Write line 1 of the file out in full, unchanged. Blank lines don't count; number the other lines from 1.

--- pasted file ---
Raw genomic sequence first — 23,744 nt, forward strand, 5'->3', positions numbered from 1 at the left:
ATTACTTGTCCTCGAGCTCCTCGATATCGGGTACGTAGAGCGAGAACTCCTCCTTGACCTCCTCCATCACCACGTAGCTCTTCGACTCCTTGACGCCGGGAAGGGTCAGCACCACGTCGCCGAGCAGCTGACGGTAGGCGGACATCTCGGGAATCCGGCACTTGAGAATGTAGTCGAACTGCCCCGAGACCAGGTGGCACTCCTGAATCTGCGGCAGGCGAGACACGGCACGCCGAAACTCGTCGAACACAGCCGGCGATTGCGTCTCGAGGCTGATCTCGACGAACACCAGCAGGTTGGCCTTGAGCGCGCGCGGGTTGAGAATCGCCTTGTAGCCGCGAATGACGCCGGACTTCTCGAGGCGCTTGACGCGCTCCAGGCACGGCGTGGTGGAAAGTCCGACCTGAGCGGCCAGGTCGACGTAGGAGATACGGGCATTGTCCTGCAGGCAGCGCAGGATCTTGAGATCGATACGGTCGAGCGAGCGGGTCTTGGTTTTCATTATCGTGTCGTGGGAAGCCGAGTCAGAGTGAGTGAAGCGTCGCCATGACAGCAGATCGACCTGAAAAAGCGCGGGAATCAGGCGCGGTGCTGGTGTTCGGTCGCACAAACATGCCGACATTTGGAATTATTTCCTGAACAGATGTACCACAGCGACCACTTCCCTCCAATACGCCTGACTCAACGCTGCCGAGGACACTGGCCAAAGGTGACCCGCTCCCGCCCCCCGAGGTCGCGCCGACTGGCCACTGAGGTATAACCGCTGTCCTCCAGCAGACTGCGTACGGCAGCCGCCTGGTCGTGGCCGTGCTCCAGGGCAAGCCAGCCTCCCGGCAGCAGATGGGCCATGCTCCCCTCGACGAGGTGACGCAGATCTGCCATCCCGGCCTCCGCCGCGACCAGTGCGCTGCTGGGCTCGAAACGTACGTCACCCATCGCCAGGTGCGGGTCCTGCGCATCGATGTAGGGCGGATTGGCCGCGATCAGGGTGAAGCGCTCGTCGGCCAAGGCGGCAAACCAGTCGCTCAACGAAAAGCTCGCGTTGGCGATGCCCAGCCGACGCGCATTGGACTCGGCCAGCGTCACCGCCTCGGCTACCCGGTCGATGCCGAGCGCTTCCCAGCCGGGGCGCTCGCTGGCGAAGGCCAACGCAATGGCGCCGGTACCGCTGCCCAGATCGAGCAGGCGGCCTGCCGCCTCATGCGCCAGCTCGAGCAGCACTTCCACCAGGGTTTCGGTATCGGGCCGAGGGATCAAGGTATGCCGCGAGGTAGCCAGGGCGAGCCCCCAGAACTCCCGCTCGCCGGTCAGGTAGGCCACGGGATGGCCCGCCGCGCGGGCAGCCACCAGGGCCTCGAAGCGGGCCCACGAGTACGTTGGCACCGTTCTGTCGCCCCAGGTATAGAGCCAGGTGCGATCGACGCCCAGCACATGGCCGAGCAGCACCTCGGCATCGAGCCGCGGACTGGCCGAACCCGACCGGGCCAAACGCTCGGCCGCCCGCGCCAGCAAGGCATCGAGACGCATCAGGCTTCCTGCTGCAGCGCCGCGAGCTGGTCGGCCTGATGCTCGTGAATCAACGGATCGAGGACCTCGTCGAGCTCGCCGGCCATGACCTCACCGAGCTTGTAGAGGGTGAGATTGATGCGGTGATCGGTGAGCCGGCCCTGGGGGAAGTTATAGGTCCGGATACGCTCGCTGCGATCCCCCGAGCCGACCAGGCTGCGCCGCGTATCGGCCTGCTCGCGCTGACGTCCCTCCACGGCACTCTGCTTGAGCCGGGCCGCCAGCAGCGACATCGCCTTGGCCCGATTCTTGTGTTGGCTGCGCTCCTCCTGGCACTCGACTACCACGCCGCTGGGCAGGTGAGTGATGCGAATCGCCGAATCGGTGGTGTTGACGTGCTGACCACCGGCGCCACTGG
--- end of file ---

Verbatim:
Raw genomic sequence first — 23,744 nt, forward strand, 5'->3', positions numbered from 1 at the left: